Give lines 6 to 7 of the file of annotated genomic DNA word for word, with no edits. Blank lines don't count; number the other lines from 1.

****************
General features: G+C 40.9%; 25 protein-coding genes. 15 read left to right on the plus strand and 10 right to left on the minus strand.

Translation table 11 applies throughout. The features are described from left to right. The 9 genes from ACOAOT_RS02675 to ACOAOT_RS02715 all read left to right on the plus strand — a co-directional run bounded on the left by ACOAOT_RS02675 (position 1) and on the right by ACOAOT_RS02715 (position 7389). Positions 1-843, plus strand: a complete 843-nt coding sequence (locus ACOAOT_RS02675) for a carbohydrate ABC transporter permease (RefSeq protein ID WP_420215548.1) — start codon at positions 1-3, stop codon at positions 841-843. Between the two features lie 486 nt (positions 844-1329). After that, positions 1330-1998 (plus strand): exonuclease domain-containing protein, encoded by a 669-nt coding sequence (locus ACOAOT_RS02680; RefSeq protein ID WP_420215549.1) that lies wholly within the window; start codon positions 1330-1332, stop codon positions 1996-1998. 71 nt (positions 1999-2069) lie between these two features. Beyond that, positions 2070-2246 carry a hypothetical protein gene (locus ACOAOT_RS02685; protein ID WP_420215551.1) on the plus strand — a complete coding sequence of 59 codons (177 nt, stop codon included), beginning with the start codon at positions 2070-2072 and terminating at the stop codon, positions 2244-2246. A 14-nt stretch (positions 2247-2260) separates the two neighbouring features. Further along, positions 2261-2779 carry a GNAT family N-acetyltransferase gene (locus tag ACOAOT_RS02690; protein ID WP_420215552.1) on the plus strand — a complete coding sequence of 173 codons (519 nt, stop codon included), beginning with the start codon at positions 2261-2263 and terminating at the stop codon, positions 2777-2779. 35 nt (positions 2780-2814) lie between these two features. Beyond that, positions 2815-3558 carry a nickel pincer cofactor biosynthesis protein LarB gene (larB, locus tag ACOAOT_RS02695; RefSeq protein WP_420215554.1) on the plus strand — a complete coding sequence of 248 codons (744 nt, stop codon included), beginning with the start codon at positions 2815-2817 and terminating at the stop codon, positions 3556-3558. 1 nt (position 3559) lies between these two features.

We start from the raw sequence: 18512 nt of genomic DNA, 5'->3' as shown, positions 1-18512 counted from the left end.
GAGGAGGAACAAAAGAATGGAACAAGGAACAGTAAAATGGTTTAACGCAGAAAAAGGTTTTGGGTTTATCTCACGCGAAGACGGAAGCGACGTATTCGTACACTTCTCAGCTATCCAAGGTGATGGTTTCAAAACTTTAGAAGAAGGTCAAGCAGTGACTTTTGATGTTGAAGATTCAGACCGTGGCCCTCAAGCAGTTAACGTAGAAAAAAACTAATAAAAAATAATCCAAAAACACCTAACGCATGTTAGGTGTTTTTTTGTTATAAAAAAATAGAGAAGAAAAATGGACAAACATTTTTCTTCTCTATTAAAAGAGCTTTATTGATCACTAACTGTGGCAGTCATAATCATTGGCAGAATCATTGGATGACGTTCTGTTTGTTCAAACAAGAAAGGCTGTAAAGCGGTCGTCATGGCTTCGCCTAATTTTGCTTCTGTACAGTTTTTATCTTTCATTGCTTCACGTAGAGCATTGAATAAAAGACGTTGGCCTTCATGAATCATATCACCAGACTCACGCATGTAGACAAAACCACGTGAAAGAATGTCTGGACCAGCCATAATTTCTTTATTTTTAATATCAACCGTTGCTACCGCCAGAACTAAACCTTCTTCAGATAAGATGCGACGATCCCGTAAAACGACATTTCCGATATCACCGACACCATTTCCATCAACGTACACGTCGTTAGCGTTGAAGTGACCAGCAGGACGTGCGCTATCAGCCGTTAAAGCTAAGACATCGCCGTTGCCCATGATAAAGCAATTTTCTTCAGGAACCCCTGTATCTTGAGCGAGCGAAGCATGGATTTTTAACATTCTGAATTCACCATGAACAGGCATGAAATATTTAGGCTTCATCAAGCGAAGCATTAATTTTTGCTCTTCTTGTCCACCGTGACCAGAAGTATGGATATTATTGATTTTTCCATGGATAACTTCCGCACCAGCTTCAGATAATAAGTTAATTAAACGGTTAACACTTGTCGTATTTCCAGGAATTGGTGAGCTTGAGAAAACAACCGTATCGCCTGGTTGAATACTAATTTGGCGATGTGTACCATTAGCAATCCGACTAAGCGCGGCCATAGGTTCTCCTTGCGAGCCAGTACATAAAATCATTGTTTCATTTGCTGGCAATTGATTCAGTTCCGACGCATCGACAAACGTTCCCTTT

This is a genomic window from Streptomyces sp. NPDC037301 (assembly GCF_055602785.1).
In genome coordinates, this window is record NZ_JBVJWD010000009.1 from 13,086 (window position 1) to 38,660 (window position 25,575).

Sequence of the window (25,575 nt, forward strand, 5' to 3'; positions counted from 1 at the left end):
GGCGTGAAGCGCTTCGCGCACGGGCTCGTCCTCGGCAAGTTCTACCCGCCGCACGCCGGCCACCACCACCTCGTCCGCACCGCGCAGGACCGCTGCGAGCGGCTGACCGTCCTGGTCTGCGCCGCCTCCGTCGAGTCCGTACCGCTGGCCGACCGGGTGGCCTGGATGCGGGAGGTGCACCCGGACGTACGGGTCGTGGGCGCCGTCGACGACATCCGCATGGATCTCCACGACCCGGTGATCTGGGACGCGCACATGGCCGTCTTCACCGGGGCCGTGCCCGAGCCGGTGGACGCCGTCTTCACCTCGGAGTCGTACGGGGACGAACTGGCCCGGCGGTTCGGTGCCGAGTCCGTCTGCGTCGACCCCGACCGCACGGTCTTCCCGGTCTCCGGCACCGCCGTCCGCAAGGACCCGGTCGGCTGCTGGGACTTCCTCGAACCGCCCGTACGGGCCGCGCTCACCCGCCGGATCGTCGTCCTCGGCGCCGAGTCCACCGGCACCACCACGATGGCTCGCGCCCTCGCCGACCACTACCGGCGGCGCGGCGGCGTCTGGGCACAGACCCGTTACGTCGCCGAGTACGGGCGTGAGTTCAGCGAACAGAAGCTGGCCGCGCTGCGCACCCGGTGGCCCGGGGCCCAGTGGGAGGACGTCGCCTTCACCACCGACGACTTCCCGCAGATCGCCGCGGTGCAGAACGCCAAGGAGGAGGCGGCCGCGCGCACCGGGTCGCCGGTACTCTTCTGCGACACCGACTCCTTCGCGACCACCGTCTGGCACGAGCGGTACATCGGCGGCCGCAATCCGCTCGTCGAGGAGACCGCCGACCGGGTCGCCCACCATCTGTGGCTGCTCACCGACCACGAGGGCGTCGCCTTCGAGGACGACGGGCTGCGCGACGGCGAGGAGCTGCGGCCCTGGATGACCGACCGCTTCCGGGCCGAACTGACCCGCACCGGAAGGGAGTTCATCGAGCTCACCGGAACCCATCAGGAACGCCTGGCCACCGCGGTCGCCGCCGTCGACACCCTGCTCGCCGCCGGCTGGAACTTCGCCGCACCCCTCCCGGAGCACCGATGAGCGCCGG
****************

In genome coordinates, this window is record NZ_JBVJWD010000009.1 from 13,086 (window position 1) to 38,660 (window position 25,575).

Sequence of the window (25,575 nt, forward strand, 5' to 3'; positions counted from 1 at the left end):